A study with the involvement of CEPAP-UAB has identified in the Iberian Peninsula a genetic lineage with two lineages which survived in Western Europe at the end of the Ice Age, one of which was considered to have disappeared 14,000 years ago. This dual lineage survived through the hunter-gatherers of Balma Guilanyà (Lleida, 12,000 years ago) and in the first Iberian Neolithics. Read more
Dynamic and chaotic audiovisuals increase spectator attention, but inhibit conscious processing
According to a study conducted by the UAB and the UPO, scene changes diminish a spectator's blink rate, producing an increase in attention. Dynamic and chaotic audiovisual editing causes more activity in the visual processing areas, while continuous and orderly editing produces more cognitive processing activity.
Scene changes inhibit a spectator's blink rate, thus increasing their attention. It also produces a flow of brain activities from the occipital lobe towards the frontal lobe. These are the conclusions reached by researchers from the Universitat Autònoma de Barcelona and the Pablo de Olavide University, Sevilla. The study, recently publishd in the journal Neuroscience, deals with what happens after the scene changes from a triple approach: frequency in blinking, electric activity in the brain and functional connectivity associated with the brain.
The research also concluded that the editing style influences a spectator's perception. Scene changes presented in a dynamic and chaotic style, such as video-clips, produce more activity in the visual processing areas when compared to more continuous and orderly scene changes. Likewise, the activity in frontal areas in charge of more complex processes is superior when the editing style is more continuous and orderly.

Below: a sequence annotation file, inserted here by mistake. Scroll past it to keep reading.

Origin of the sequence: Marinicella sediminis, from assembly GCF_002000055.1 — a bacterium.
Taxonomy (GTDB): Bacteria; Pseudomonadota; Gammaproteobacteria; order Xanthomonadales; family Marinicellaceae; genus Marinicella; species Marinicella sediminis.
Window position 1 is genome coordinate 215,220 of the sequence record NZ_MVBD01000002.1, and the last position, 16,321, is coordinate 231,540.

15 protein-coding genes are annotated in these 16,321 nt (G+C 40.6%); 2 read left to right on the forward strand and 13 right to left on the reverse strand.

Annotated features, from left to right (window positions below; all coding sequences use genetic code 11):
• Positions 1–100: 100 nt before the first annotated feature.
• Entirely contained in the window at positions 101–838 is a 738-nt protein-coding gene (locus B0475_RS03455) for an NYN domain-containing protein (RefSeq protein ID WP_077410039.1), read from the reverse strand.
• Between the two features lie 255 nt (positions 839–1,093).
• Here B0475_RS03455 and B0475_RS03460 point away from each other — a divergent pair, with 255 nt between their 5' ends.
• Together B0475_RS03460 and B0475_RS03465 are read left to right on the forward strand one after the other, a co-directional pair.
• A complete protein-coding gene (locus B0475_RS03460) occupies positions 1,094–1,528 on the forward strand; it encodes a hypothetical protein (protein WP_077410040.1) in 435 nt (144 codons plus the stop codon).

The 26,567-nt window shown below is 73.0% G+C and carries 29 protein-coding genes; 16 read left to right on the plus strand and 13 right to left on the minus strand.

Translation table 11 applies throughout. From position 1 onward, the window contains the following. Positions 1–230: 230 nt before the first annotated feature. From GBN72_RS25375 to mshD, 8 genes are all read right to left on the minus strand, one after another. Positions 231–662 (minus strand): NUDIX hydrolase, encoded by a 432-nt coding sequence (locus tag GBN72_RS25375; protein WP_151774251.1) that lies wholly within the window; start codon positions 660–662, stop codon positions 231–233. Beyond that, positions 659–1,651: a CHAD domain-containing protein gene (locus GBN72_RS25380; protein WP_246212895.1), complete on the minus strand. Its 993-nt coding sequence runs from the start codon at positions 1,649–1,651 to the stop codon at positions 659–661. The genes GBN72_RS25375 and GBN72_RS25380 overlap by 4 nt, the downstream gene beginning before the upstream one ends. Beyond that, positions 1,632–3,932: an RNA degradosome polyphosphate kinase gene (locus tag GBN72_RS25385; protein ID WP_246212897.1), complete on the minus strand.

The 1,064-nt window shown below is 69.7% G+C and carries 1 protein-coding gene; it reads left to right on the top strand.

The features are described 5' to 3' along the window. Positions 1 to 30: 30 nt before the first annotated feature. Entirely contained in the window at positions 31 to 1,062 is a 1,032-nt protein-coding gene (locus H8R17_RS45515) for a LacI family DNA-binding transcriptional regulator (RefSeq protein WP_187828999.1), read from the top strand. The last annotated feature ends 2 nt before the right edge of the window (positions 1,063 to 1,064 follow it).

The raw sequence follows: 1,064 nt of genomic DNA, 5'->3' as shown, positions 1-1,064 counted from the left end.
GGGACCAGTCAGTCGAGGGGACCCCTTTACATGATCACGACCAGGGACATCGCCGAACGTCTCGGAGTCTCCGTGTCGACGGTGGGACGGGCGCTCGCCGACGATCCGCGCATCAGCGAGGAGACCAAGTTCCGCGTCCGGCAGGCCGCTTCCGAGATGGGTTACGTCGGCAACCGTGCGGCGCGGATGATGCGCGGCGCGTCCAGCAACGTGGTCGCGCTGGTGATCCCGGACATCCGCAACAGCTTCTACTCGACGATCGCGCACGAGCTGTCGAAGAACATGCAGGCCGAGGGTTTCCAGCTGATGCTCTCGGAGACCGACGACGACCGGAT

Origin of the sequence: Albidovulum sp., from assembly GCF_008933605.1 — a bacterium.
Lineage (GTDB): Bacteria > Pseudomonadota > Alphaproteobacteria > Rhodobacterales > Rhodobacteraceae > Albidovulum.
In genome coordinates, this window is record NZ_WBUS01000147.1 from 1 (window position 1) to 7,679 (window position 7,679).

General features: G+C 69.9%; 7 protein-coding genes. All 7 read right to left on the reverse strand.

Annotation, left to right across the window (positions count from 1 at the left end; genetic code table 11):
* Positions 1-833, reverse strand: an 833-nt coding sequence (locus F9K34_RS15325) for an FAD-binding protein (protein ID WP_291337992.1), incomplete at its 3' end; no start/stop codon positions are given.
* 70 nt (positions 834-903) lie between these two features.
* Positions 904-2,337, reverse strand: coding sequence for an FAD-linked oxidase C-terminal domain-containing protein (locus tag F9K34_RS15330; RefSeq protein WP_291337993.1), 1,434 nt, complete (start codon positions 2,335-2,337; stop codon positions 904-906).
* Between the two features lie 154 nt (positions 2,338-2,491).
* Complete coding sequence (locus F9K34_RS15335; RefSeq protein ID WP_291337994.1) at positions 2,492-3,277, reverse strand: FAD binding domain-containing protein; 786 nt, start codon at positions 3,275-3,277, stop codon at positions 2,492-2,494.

After analysing brain synchronisation associated with scene changes, researchers concluded that the active brain networks are more intence after a scene change than before. From the point of view of synchronisation, there is no difference associated with the editing style.
Previous studies conducted by the same team had demonstrated that the editing style affected the blink rate of spectators. In this new paper, researchers conducted a detailed analysis of what occurs in the immediate second after a scene changes according to the editing style.
Participating in the research were professionals from Ràdio Televisió Espanyola (RTVE), coordinated by the Institut RTVE. The research was developed by Celia Andreu-Sánchez and Miguel Ángel Martín-Pascual from the Neuro-Com Group of the Department of Audiovisual Communication and Advertising, Universitat Autònoma de Barcelona, and by Agnès Gruart and José María Delgado-García from the Neuroscience Unit of the Pablo de Olavide University, Sevilla.
Andreu-Sánchez, C., Martín-Pascual, M.Á., Gruart, A., Delgado-García, J.M. Chaotic and fast audiovisuals increase attentional scope but decrease conscious processing. Neuroscience, 394 (2018), 83-97. https://doi.org/10.1016/j.neuroscience.2018.10.025
The Universitat Autònoma de Barcelona, IBB, INc and ICTA-UAB institutes jointly organize for next Thursday March 14th at the ICTA-UAB the Elevator Pitch Competition, an initiative addressed to doctoral students and postdoctoral researchers at their centres. Read more